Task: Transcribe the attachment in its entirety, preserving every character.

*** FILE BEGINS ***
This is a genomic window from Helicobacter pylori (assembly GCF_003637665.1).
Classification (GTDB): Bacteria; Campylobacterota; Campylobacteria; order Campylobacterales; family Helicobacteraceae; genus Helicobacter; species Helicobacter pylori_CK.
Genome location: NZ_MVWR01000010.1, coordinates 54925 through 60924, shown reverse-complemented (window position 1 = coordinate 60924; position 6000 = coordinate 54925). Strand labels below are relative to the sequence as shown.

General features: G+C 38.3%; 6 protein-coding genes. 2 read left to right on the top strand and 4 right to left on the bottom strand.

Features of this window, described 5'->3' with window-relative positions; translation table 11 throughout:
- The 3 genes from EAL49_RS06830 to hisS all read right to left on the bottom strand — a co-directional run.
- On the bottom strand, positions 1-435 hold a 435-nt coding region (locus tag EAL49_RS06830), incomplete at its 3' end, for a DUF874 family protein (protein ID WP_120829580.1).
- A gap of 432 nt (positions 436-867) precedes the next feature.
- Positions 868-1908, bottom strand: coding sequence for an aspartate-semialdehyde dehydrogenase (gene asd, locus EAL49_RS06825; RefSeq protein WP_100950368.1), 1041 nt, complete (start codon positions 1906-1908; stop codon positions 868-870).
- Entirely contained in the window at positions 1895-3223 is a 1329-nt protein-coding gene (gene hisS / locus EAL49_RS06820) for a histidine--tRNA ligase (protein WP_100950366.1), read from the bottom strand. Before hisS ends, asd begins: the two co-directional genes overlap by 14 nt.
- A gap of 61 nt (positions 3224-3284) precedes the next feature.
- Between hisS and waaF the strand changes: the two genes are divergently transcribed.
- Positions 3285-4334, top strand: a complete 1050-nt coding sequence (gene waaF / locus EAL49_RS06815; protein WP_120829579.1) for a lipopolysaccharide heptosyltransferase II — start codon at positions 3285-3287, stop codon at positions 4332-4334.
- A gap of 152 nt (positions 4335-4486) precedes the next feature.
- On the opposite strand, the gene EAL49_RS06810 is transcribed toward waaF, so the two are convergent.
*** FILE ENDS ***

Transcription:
This is a genomic window from Helicobacter pylori (assembly GCF_003637665.1).
Classification (GTDB): Bacteria; Campylobacterota; Campylobacteria; order Campylobacterales; family Helicobacteraceae; genus Helicobacter; species Helicobacter pylori_CK.
Genome location: NZ_MVWR01000010.1, coordinates 54925 through 60924, shown reverse-complemented (window position 1 = coordinate 60924; position 6000 = coordinate 54925). Strand labels below are relative to the sequence as shown.

General features: G+C 38.3%; 6 protein-coding genes. 2 read left to right on the top strand and 4 right to left on the bottom strand.

Features of this window, described 5'->3' with window-relative positions; translation table 11 throughout:
- The 3 genes from EAL49_RS06830 to hisS all read right to left on the bottom strand — a co-directional run.
- On the bottom strand, positions 1-435 hold a 435-nt coding region (locus tag EAL49_RS06830), incomplete at its 3' end, for a DUF874 family protein (protein ID WP_120829580.1).
- A gap of 432 nt (positions 436-867) precedes the next feature.
- Positions 868-1908, bottom strand: coding sequence for an aspartate-semialdehyde dehydrogenase (gene asd, locus EAL49_RS06825; RefSeq protein WP_100950368.1), 1041 nt, complete (start codon positions 1906-1908; stop codon positions 868-870).
- Entirely contained in the window at positions 1895-3223 is a 1329-nt protein-coding gene (gene hisS / locus EAL49_RS06820) for a histidine--tRNA ligase (protein WP_100950366.1), read from the bottom strand. Before hisS ends, asd begins: the two co-directional genes overlap by 14 nt.
- A gap of 61 nt (positions 3224-3284) precedes the next feature.
- Between hisS and waaF the strand changes: the two genes are divergently transcribed.
- Positions 3285-4334, top strand: a complete 1050-nt coding sequence (gene waaF / locus EAL49_RS06815; protein WP_120829579.1) for a lipopolysaccharide heptosyltransferase II — start codon at positions 3285-3287, stop codon at positions 4332-4334.
- A gap of 152 nt (positions 4335-4486) precedes the next feature.
- On the opposite strand, the gene EAL49_RS06810 is transcribed toward waaF, so the two are convergent.